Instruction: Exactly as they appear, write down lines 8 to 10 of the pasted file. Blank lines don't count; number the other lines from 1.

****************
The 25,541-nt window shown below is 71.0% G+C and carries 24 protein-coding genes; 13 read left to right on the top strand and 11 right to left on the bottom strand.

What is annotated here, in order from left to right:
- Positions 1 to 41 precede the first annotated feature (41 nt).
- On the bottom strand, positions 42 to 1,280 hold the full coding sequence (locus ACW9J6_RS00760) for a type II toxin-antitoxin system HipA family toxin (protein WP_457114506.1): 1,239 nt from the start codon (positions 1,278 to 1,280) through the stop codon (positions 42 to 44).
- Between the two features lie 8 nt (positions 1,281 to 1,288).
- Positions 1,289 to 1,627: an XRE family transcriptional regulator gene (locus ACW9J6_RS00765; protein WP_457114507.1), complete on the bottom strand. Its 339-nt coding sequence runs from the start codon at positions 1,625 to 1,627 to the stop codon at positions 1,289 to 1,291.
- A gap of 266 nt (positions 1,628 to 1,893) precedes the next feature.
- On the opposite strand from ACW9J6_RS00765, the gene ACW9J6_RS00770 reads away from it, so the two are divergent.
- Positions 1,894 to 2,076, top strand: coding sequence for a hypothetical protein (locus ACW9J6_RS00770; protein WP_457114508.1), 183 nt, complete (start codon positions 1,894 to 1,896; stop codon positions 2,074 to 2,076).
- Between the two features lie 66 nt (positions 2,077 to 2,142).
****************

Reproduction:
- On the opposite strand from ACW9J6_RS00765, the gene ACW9J6_RS00770 reads away from it, so the two are divergent.
- Positions 1,894 to 2,076, top strand: coding sequence for a hypothetical protein (locus ACW9J6_RS00770; protein WP_457114508.1), 183 nt, complete (start codon positions 1,894 to 1,896; stop codon positions 2,074 to 2,076).
- Between the two features lie 66 nt (positions 2,077 to 2,142).